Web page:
10 years with Pope Francis: Pushing the Church to bring the Gospel to the world
March 14, 2023
Pope Francis bows his head in prayer during his election night appearance on the central balcony of St. Peter's Basilica at the Vatican March 13, 2013. The crowd joined the pope in silent prayer after he asked them to pray that God would bless him. (CNS photo/Paul Haring)
VATICAN CITY (CNS) — For a decade, even when discussing the internal workings of the Vatican, Pope Francis has insisted the Church is not the Church of Christ if it does not reach out, sharing the “joy of the Gospel” and placing the poor at the center of its attention.
Signals that his papacy would be different started the moment he stepped out on the balcony of St. Pe1ter’s Basilica the evening of March 13, 2013: He was not wearing a red, ermine-trimmed cape, and he bowed as he asked the crowd to pray that God would bless him.
A pope of surprises
Reflecting on the election of Pope Francis, Daniel Cardinal DiNardo, Archbishop of Galveston-Houston, said “Ten years ago, Pope Francis was a surprise choice coming to us from Argentina and over these years has continued to be a Pope of surprises.”
“Pope Francis has consistently called for a renewal in our attentiveness to those on the margins and the most vulnerable among us,” he said. “I am grateful to Pope Francis for these past ten years and pray for his ministry daily.”
Less than three years after the pope’s election, Cardinal DiNardo was among the select few on the tarmac to greet Pope Francis when the pontiff arrived at Andrews Air Force Base in Maryland near Washington in 2015 for his landmark papal visit to the United States.
40 trips and counting
The pope’s decision not to live in the Apostolic Palace, his invitations to Vatican trash collectors, gardeners and other employees to join him for his daily Mass, his insistence on going to the Italian island of Lampedusa to celebrate Mass and pray for migrants who had drowned in the Mediterranean drew the attention of the media.
But not everyone was pleased with the seeming ease with which he set aside pomp and protocol. And tensions within the Catholic community grew as he expressed openness to LGBTQ Catholics and to those living in what the church considers irregular marriage situations and when he said in an interview in 2013 that the church cannot talk only about abortion, gay marriage and contraception.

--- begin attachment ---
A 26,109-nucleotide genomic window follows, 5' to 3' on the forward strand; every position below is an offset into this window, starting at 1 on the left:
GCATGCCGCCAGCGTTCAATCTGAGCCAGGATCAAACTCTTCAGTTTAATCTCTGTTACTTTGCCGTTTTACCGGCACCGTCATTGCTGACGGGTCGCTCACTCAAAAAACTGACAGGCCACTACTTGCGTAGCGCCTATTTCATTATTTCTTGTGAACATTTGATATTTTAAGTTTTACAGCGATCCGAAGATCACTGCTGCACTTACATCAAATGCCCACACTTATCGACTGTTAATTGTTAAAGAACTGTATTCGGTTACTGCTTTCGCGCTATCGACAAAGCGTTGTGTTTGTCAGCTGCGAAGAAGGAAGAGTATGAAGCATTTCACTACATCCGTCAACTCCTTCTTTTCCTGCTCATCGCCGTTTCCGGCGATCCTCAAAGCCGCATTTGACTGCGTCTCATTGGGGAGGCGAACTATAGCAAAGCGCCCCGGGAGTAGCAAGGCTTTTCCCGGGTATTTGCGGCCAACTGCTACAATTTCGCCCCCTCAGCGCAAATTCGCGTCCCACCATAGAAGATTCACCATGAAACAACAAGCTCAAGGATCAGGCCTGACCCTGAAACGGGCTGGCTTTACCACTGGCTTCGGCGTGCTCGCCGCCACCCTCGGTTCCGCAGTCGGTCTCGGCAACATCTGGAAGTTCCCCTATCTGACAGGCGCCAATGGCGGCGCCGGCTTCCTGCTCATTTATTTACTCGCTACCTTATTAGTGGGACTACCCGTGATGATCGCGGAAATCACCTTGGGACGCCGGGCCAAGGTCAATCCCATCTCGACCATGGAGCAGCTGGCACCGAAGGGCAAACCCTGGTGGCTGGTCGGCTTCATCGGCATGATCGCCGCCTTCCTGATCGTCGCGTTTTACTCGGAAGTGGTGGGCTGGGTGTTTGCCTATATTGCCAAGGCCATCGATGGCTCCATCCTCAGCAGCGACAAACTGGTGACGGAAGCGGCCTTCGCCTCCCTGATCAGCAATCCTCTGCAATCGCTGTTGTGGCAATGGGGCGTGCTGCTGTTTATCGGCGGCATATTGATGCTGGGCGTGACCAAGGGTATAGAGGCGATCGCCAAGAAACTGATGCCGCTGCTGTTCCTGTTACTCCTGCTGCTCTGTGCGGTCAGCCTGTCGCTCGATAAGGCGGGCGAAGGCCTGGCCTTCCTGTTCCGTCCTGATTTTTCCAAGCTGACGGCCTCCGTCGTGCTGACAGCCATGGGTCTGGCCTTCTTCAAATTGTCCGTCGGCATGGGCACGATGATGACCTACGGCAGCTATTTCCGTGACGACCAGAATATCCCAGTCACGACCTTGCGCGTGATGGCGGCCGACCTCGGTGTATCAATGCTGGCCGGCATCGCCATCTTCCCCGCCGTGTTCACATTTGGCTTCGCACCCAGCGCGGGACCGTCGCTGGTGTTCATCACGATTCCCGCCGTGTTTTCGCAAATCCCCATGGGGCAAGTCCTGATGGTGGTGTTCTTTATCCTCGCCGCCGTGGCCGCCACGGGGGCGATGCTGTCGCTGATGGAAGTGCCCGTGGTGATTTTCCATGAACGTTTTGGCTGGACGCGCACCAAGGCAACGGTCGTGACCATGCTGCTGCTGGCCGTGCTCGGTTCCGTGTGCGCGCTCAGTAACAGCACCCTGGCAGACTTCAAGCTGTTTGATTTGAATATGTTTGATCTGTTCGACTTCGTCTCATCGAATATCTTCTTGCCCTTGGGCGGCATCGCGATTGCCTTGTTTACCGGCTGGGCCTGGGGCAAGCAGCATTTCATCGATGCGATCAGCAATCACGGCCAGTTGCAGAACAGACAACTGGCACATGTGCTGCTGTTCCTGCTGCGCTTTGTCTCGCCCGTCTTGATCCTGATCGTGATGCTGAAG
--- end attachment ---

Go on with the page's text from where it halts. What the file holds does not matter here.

One kind of summary of his first 10 years as pope can be found in numbers: He has made 40 trips abroad, visiting 60 countries; in eight consistories he created 95 cardinals under the age of 80 and eligible to vote in a conclave and paid tribute to 26 churchmen over the age of 80; and he has presided over the canonizations of 911 new saints, including a group of more than 800 martyrs, but also Sts. John Paul II, John XXIII and Paul VI.
In his first major document, the apostolic exhortation “The Joy of the Gospel,” he laid out a program for his papacy, looking inside the church and outside at the world to see what needed to be done to “encourage and guide the whole church in a new phase of evangelization, one marked by enthusiasm and vitality.”
The document included a discussion of the need to reform church institutions to highlight their missionary role; to encourage pastoral workers to listen to and stand with the people they were ministering to -- his famous line about having “the smell of the sheep”; to deepen an understanding of the church as “the entire people of God” and not as an institution or, worse, a club of the elect; to integrate the poor into the church and society, rather than simply see them as objects of assistance; and to promote peace and dialogue.
Embracing a ‘lived experience’
For Canadian Cardinal Michael Czerny, prefect of the Dicastery for Promoting Integral Human Development, the agenda of Pope Francis is the original agenda of the Second Vatican Council.